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Postpartum Exercise: What to Know About Exercising After Pregnancy

Feb. 17, 2021 - Katie McCallum

Life looks different after having a baby. From your morning routine to your evening routine to your workout routine, almost everything changes.

Speaking of your workout routine...

How soon after giving birth can you start thinking about exercise again?

"Pregnancy and childbirth are accompanied by some pretty significant changes in your body. Exercise can help you heal and recover, but your workouts will look different than what you're probably used to for several weeks," says Dr. Kathleen Mundy, OB-GYN at Houston Methodist. "While many women are eager to burn off baby weight, I recommend thinking of postpartum exercise as a way to reap the lifestyle benefits of physical activity, while also slowly regaining strength in the muscles weakened during your pregnancy."

Making time for exercise after pregnancy can help you:

  • Feel more energized
  • Sleep better
  • Manage stress more effectively
  • Lose weight
  • Regain strength in your abdominal muscles

"Regular exercise may also help fight symptoms of postpartum depression, the baby blues some new moms feel after giving birth," adds Dr. Mundy.

How soon after giving birth can you exercise?

Like most things exercise, there's no one-size-fits-all answer to how soon is too soon and how much is too much.

"When it's safe for you to start exercising again depends on your how your pregnancy and delivery went. If you had an uncomplicated pregnancy and normal vaginal delivery, you can start doing light exercises as soon as a few days after giving birth. If you experienced a complicated pregnancy or had a cesarean section, your body will likely need more time. Your doctor will help you understand when you can start exercising again," explains Dr. Mundy.

And a certain emphasis needs to be placed on light exercise. Trying to do too much too soon may be tempting — especially if you miss your old workout routine — but it's ill-advised.

"First and foremost, and regardless of your pre-pregnancy fitness level, it's important to start slow and let your body be your guide," recommends Dr. Mundy. "The structural and hormonal changes that happen during pregnancy don't just disappear as soon as your baby is delivered, and overdoing it after pregnancy can result in urine or feces leakages, pelvis discomfort, joint pain and even injury."

Slowly easing into exercise means opting for low-impact workouts — such as walking and postpartum exercises — long before you go for a run or do a HIIT workout. And, as you slowly increase the intensity of your workouts over time, be sure to listen to your body and stop immediately if you feel any pain.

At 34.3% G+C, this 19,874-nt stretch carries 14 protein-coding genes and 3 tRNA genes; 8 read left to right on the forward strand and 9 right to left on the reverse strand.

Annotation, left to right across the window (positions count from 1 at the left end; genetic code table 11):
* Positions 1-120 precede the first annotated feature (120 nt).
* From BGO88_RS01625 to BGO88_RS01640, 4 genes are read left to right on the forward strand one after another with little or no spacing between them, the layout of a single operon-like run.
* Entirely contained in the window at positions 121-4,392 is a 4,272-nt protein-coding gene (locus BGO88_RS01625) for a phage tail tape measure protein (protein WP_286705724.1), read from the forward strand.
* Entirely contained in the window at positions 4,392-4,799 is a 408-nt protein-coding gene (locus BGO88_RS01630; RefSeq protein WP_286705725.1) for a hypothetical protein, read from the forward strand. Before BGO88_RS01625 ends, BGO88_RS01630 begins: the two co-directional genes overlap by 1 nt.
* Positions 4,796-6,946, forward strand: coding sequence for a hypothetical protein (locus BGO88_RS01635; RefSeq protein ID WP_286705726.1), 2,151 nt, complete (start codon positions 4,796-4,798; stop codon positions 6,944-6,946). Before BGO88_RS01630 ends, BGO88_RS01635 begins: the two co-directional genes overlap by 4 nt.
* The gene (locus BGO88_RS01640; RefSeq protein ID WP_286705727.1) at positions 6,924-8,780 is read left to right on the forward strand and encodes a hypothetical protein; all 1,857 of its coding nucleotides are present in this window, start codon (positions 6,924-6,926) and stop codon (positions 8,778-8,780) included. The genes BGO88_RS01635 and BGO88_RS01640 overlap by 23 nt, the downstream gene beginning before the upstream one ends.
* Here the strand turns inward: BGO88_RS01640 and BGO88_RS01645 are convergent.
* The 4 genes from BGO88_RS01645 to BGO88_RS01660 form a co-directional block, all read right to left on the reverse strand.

"Most importantly, set realistic exercise goals for yourself. If you're new to exercise and looking to burn some baby weight, keep in mind that, in addition to regaining strength, improving your overall cardiovascular fitness and building muscle takes time. If you're already an avid exerciser, you'll still need to be patient as your body recovers."

What are postpartum exercises and why are they important?

Pregnancy and childbirth change your body in many ways, but, in particular, they weaken your abdominal and pelvic floor muscles. This is significant because these muscle groups help provide stability and balance while performing daily activities, as well as while exercising.

"After pregnancy, it's very important to regain strength in these muscles, and postpartum exercises are a way to do that," explains Dr. Mundy. "These exercises can help prevent incontinence and pelvic organ prolapse in the future."

A postpartum exercise routine can safely include:

"Be very cautious about the type of abdominal and pelvic muscle exercises you do after pregnancy," warns Dr. Mundy. "Quickly returning to high-intensity core workouts can strain your weakened abdominal and pelvic muscles and cause pain or injury."

Can exercise affect your breast milk if you are breastfeeding?

For the first several weeks after giving birth, your exercises won't entail jumping, running, weightlifting or anything rigorous. But once you do get to a healthy fitness level where your workouts really get you moving, you may be wondering how exercise affects breastfeeding.

"There's a misconception that you should breastfeed or pump before your workout, as high-intensity exercise can cause lactic acid buildup in your breast milk, which babies won't eat. This is probably very rare. That being said, I do still recommend that you pump before a workout simply because exercising when your breasts are full can be uncomfortable," explains Dr. Mundy.

Here are some do's and don'ts of exercising while you're breastfeeding:

  • Do drink plenty of water
  • Do wear a supportive bra that fits properly (not too tight, but not too loose)
  • Do gradually increase your activity level
  • Don't exercise with full breasts (breastfeed or pump before a workout)
  • Don't overdo it — stress and fatigue can reduce your breast milk and increase your risk of a breast infection
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